So, in conclusion, the notion of MAP activism being “affordable to overlook” could hardly be more incorrect. In their current form, patriarchal gender roles, the nuclear family, and youth oppression – and consequently the environmental destruction they result in – need the stereotype of the evil MAP to remain as powerful as they are, and it is MAPs who have the best tools to dissolve it. It is the vilification of MAPs on which countless harmful structures rely upon, and it is the disarming diversity, healing persistence, and courageous celebration of their vulnerability so many MAPs have shown, and continue to show, that makes the current order of things crumble.
MAPs might not be able to save the world all by themselves, but it could be that the world cannot be saved without the help of MAPs either. In a society where some researchers openly advocate for eugenics applied against MAPs on the website of one of the biggest broadcasters in the world, claiming that “The dream is to prevent it before the paedophile is even born,” I beg to differ. While I respect that some people belonging to discriminated groups, including MAPs, wish, for a variety of reasons, they could belong to the respective privileged group, I think a world without minor attraction would be a nightmare.
Nevertheless, even assuming MAP activism wouldn’t be relevant to save Earth, that wouldn’t make the discrimination it is struggling against any more just, and as wonderful as minor attraction is, it doesn’t need a purpose, even if that purpose is as epic as rescuing society from nuclear war or human-made climate change.
Russian novelist Fyodor Dostoevsky once wrote that “Beauty will save the world”. This beauty, I believe, will always be a part of MAPs, their creative and artistic self-expression, and their struggle for justice. This is what this podcast and its blog are about, this is why the lives of MAPs and their allies are full of meaning, this is why MAP activism is an adventure I’ll never regret being a part of. To speak up for MAPs means to help saving countless worlds: the worlds of MAP youth who wonder if it’s save to come out to their friends and family, the worlds of all the people who knowingly or unknowingly have loved ones who are MAPs, and the worlds of all those whose (self-)hatred, persecution, and suffering is healed by it.
If you’re a MAP who is struggling with internalized stigma: Know that you matter. You are infinitely more meaningful and fantastic, or shall we say maptastic, than society wants you to think. Your very existence is a rebellion, a fabulous protest against humanity’s current path of destroying life on this planet. You hold the key to your, and everyone’s, liberation. The time to open doors with it is now.
Thanks to Peace for help with locating resources/citations.
- Eve Kosofsky Sedgwick, Epistemology of the Closet, 1990, p. 1, 35
- Judith Butler, Against Proper Objects, 1994, p. 10, 24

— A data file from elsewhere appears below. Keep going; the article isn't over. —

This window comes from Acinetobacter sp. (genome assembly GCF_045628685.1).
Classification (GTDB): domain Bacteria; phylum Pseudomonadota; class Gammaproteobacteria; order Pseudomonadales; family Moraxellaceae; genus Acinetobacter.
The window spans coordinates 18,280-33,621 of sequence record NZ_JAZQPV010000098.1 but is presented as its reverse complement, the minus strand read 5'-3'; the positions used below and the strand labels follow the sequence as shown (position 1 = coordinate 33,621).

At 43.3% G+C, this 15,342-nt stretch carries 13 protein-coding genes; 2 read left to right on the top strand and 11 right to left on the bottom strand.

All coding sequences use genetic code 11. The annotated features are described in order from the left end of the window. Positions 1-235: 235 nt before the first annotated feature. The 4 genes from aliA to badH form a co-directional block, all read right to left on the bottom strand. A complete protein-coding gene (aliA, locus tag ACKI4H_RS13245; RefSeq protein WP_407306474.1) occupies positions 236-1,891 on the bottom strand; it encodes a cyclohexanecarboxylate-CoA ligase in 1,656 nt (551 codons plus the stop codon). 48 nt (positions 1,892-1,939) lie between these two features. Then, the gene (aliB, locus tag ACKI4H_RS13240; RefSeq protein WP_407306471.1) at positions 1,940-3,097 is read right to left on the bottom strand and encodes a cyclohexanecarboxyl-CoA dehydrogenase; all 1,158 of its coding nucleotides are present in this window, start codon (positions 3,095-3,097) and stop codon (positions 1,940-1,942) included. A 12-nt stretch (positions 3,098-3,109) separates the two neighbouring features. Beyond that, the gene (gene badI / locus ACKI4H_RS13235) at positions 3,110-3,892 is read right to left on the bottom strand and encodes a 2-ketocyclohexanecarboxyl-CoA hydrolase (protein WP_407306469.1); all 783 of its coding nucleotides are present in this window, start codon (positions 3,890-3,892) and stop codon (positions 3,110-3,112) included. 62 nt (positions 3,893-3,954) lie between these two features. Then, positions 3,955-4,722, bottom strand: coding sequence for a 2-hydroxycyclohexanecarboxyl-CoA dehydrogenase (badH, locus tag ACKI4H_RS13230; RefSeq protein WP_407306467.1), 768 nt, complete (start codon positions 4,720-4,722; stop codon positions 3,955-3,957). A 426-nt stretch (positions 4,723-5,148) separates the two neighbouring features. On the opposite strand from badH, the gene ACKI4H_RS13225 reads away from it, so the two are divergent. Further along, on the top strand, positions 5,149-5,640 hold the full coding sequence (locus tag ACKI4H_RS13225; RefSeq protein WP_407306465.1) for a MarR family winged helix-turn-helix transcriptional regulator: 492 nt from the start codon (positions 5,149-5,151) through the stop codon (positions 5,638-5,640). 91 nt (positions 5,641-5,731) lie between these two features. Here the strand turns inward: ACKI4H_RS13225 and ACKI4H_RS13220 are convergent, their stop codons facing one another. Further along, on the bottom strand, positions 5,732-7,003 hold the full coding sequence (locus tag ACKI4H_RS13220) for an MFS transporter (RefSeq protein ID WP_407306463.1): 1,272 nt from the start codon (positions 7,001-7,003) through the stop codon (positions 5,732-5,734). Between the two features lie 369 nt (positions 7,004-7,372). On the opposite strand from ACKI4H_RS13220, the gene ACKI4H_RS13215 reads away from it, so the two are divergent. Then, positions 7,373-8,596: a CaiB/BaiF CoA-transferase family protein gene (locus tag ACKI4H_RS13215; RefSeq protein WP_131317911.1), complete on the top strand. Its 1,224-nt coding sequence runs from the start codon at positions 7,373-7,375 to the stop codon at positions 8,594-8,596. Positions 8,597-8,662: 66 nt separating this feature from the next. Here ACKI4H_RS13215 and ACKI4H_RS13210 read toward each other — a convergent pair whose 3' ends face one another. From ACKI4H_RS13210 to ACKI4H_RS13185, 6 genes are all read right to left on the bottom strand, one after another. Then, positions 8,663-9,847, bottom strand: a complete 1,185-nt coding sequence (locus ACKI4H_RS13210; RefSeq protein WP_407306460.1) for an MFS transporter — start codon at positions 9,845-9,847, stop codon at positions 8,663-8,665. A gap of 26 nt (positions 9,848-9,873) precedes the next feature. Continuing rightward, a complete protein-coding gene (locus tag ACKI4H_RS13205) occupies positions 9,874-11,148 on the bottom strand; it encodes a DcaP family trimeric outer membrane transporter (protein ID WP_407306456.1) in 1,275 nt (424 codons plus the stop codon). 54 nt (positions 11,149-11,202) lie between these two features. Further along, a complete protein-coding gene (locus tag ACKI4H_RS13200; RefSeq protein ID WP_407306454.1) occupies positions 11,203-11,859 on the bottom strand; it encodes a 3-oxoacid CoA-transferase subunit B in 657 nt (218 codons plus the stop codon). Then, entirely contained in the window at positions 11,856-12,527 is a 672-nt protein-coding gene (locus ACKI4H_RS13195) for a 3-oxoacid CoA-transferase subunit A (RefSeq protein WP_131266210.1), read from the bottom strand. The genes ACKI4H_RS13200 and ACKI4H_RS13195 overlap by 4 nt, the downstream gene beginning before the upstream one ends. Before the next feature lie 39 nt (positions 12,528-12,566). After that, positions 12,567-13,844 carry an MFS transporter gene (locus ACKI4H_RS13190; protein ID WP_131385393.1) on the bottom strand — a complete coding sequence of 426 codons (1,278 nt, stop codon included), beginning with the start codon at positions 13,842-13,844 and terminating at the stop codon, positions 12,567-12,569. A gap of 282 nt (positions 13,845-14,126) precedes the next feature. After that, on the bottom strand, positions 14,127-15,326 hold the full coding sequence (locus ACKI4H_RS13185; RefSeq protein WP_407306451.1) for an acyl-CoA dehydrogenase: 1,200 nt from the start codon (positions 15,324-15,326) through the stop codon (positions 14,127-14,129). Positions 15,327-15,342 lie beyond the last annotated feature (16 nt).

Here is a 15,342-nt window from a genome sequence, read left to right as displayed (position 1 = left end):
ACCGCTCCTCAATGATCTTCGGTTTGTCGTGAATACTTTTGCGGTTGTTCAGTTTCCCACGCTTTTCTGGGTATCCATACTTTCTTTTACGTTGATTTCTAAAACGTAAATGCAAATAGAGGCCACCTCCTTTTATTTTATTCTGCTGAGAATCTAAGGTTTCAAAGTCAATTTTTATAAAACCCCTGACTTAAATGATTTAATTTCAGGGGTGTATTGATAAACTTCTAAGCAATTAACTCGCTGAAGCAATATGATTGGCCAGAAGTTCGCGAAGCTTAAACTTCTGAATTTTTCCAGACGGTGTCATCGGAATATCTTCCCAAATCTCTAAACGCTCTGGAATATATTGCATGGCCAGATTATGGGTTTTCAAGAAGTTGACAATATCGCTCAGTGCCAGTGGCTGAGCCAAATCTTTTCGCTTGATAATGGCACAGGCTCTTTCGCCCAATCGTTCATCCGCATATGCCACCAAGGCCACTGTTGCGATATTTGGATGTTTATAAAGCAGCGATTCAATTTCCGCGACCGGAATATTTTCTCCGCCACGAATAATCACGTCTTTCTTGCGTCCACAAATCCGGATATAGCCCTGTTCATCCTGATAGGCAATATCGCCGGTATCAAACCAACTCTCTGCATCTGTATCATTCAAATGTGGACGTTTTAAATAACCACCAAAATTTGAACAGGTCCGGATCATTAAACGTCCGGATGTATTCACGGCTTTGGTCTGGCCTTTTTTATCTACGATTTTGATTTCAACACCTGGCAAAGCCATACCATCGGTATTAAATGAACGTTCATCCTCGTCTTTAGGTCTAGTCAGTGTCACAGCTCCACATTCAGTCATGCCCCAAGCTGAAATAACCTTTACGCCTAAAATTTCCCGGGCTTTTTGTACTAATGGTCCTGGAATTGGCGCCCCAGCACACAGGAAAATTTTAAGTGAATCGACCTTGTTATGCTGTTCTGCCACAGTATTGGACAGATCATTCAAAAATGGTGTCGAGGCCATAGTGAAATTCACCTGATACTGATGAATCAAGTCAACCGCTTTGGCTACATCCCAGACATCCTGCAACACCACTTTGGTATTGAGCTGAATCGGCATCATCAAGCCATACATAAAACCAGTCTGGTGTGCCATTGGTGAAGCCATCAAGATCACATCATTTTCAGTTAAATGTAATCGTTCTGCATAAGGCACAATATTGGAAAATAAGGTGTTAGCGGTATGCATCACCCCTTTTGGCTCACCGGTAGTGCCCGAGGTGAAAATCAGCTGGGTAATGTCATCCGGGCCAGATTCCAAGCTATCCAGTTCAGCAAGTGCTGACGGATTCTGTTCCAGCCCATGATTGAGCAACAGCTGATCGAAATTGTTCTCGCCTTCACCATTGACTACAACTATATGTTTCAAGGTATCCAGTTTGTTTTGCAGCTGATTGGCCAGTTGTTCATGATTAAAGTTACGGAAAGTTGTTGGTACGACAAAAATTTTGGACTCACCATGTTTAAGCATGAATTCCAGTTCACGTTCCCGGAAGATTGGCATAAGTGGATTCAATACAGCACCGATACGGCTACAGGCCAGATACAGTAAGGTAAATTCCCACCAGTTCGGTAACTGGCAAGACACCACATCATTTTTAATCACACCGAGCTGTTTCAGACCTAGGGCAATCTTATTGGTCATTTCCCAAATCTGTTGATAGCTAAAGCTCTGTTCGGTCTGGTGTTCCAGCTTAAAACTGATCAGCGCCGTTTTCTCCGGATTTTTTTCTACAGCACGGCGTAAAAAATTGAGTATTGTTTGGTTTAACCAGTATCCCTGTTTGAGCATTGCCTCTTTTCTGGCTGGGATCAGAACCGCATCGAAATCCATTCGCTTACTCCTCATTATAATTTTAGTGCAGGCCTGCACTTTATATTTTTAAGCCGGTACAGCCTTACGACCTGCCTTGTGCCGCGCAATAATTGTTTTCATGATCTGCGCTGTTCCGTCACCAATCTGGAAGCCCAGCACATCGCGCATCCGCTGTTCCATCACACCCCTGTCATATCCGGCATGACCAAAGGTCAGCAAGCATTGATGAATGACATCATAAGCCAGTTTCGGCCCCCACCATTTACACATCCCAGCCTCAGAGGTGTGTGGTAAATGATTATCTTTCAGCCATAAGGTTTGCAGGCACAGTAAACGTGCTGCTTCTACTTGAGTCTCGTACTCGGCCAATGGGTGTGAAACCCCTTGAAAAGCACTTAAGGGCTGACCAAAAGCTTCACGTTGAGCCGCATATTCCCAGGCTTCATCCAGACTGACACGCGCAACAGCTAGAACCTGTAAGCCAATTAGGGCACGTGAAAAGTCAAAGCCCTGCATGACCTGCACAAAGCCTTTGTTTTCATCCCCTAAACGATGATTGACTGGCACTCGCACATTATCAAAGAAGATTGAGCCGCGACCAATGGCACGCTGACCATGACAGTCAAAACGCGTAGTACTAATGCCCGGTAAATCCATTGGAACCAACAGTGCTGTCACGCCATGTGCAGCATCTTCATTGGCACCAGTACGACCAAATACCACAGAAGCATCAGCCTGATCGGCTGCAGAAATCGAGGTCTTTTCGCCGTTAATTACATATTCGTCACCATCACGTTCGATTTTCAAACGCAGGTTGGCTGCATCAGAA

- Elise Chenier, The Natural Order of Disorder: Pedophilia, Stranger Danger and the Normalising Family, 2011, p. 172, 183-184
- David Paternotte, The International (Lesbian and) Gay Association and the question of pedophilia: Tracking the demise of gay liberation ideals, 2014, p. 128
- Mikkel Rask Pedersen, The Politics of being a Pedophile, 2017, p. 79-80
- Allan G. Johnson, The Gender Knot: Unravelling Our Patriarchal Legacy, 1997, p. 99 (for a shortened version of the book see here)
- Roger Lancaster, The New Pariahs: Sex, Crime, and Punishment in America, 2017, p. 85
- Judith Levine, Sympathy for the Devil: Why Progressives Haven’t Helped the Sex Offender, Why They Should, and How They Can, 2017, p. 158-159
- Keri DeJong & Barbara J. Love, Youth Oppression as a Technology of Colonialism: Conceptual Frameworks and Possibilities for Social Justice Education Praxis, 2015, p. 492, 494
- Carin Marie Freimond, Navigating the Stigma of Pedophilia: The Experiences of Nine Minor-Attracted Men in Canada, 2009, p. 7, 69
- James W. Prescott, Body Pleasure and the Origins of Violence, 1975, p. 13-14, 19-20
- Christina Bethell et al., Positive Childhood Experiences and Adult Mental and Relational Health in a Statewide Sample: Associations Across Adverse Childhood Experiences Levels, 2019, p. 3-5
- Shulamith Firestone, The Dialectic of Sex : The Case for Feminist Revolution, chapter 4: Down with Childhood, 1970, p. 91, 93-94
- Emily A. Mattingly, Queer Developments: The Politics of Reimagining Age, 2014, p. 134-135
- Diederik F. Janssen, Age Trouble, 2005, p. 10, 13
- Bruce Rind, Trends in Evolutionary Explanations for Human Male Same-Sex Eroticism: A Commentary on Riegel (2011), 2014, p. 8-10
- IPCC Special Report on the impacts of global warming of 1.5°C, 2018
- Global Warming and the Future of Humanity: C. J. Polychroniou interviews Noam Chomsky and Graciela Chichilnisky, 2016
- Nadja Drake, Will Humans Survive the Sixth Great Extinction?, National Geographic, 2015
- Katrin M. Kämpf, Pedophilia Screening in Technosecurity Culture: The Construction of Dangerous Sub-populations in the Name of Security, 2018
- Sara Jaffe, Queer Time: The Alternative to “Adulting”, 2018
- Michael Hobbes, Together Alone: The Epidemic of Gay Loneliness, 2017
- Paolo Freire, Pedagogy of the Oppressed, 1970
- Michel Foucault, The History of Sexuality, 1976
*For a discussion on why the term “homophobia” is often considered to be ableist and otherwise problematic by many people see e.g. “Beyond ‘Homophobia’: Thinking about sexual prejudice and stigma in the twenty-first century” by Herek (2004)